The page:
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Opened 4 years ago

Last modified 22 months ago

#33472 new feature request

Templating Engine

Reported by: KalenJohnson Owned by:
Milestone: Awaiting Review Priority: normal
Severity: normal Version: 4.4
Component: Themes Keywords: ongoing
Focuses: administration, template Cc:

Description

Templating engines are being used everywhere, not just in other languages, but nearly all other PHP frameworks and CMS's that are actively maintained. Even Drupal 8 will be rolling out Twig integration.

I wasn't able to find an actual discussion about this on Trac, so I definitely wanted to open the discussion. Should WordPress integrate a templating engine?

The benefits are obvious:

  • Automatic escaping. No more escaping all the things every single time.
  • Easier to read. This is sometimes down to personal opinion, but I and many others do find templating engines much easier to read than PHP templates
  • Better separation of logic from templates. This isn't a guarantee, and depends on how strict the templating engine is, but it does help reinforce this.

Cons:

  • More to learn. I don't know how much more, but it is something to take into account
  • Speed? I haven't looked up benchmarks lately, but another thing to potentially keep in mind
  • Backwards compatibility. However this could be mitigated if plugins/themes had the option to use straight PHP or the templating engine.

There are many options available, Smarty isn't widely used anymore, but there is (http://twig.sensiolabs.org/ Twig) which is probably the most adopted, and (http://laravel.com/docs/5.1/blade Blade) has become rather popular.

Change History (20)

#1 @wonderboymusic
4 years ago

I encourage this discussion - even if we stick with raw PHP, would love to see our data become more friendly for templateing engines to use

#2 @brentjett@…
4 years ago

Template syntaxes are a tough commitment. There are some pretty heavy cons to deal with. Here’s how I see it:

Pros:

  • Simpler syntax for themers, declarative instead of logical. Themers (the majority) are not programmers and it helps to admit it.
  • Secure - Template languages can be sandboxed to prevent bad practices and hacks prone to php files.
  • Machine writable - These “tag” driven languages are a lot easier to write programmatically. I’m of the opinion that WordPress should one day become the best environment for creating themes as well as consuming them, and being able to write templates programmatically is a big step toward that.
  • A template syntax could be merged with the shortcode syntax so the two become interchangeable which will help end users warm up to theming.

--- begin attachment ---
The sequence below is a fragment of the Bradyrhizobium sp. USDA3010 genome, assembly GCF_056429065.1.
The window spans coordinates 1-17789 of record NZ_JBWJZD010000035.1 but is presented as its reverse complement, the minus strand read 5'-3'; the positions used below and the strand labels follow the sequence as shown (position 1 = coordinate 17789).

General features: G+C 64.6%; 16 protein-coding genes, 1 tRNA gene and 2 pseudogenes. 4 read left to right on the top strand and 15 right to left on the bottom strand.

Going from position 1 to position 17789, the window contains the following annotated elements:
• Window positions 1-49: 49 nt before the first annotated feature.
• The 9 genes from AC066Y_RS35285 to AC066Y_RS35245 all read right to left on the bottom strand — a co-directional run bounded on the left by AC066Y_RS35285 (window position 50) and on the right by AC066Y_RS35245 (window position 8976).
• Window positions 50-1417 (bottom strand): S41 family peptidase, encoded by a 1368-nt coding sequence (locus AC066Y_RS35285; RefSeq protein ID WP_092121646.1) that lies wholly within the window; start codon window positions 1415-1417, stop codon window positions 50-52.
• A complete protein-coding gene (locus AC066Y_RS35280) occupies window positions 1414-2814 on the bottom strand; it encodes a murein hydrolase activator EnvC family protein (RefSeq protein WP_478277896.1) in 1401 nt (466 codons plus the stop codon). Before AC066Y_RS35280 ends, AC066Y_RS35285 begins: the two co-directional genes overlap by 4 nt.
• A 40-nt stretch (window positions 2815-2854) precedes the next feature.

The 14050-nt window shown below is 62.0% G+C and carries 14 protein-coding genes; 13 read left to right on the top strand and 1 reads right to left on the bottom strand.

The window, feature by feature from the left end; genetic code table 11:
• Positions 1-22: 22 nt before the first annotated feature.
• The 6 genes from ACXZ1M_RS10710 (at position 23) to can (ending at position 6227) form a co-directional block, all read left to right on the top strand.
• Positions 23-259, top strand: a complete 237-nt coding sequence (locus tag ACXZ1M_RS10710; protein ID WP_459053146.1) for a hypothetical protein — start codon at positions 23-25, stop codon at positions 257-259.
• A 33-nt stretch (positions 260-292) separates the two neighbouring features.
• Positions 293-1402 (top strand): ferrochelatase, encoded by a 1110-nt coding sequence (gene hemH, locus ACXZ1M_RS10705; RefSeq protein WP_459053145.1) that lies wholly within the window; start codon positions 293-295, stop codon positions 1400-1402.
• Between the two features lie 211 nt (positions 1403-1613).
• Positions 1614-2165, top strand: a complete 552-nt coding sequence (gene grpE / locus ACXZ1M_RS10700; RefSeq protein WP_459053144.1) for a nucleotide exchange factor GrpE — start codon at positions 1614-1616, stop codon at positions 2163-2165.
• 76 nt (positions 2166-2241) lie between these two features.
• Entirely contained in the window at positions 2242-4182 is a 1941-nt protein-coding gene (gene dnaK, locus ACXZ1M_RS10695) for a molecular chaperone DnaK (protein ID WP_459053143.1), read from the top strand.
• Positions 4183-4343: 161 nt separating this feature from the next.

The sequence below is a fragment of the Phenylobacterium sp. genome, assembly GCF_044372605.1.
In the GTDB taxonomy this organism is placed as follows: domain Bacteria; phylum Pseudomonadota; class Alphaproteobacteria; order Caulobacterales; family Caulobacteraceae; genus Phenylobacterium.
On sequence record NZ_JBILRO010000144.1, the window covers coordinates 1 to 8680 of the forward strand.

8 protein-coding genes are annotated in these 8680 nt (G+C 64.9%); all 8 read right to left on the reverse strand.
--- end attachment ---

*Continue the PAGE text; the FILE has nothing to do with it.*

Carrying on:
Cons:

  • Often template languages are too simplistic. It’s difficult to express complex conditions or prepare data without resorting to a logical language. This has the potential to be severely limiting.
  • This requires a different environment from the logical one used to setup theme configuration and define plugins. Forces developers to learn multiple syntaxes. (BTW - Theme configuration like theme supports and enqueuing really SHOULD be moved into a declarative language like JSON)
  • Unlike PHP, plain text files like json or twig are publicly accessible without special server setup to block viewing them. Themers would probably need to learn new security best practices.

All that said, twig is a very interesting language, solves several problems, and also introduces some. Squarespace has an interesting syntax (JSON-T) that is paired with JSON data for structure. I’d be interested in working on moving theme configuration settings into a declarative syntax like JSON before really diving into templating langs.

#3 @KalenJohnson
4 years ago

@brentjett while I agree that it would be great to get plugin and theme meta data out of random css and php files, I'm not sure how it directly relates to a templating engine being integrated.

There is some very good discussion that happened about meta data being moved to JSON over here: https://core.trac.wordpress.org/ticket/24152

#4 @netweb
4 years ago

Related:

#12877
Modular themes: Apply template hierarchy to folders within a theme
#13239
Filter locate_template template_names variable
#22355
Template stack - Beyond parent/child theme relationships
#31475
Add ability to change the folder location for templates


#5 follow-up: @tiagofabre
4 years ago

I am favor of template engine working with wordpress. And I would like to know:

What is the list of template engines compatible with wordpress (license, tech) ?

#6 in reply to: ↑ 5 ; follow-up: @rkoller
4 years ago

Replying to tiagofabre:

I am favor of template engine working with wordpress. And I would like to know:

What is the list of template engines compatible with wordpress (license, tech) ?

Take e.g. a look at Timber. It is using Twig as templating engine and is already available as a WordPress plugin ( https://wordpress.org/plugins/timber-library/ ) under the GPLv2 license

#7 @andreasnrb
4 years ago

The main issue with theming and WordPress in general is the highly coupled nature with the globals, loop and post object also the nature of template including. You can use template engine with WordPress as is. Of course you need to transpile the templates yourself but its possible.

If it was possible to hook into https://core.trac.wordpress.org/browser/tags/4.2.2/src/wp-includes/template-loader.php#L74 and instead of including directly having a callback there it would make it possible for people to add any template engine of their choosing without need to transpile before release.

#8 in reply to: ↑ 6 @jakkub
4 years ago

Take e.g. a look at Timber. It is using Twig as templating engine and is already available as a WordPress plugin ( https://wordpress.org/plugins/timber-library/ ) under the GPLv2 license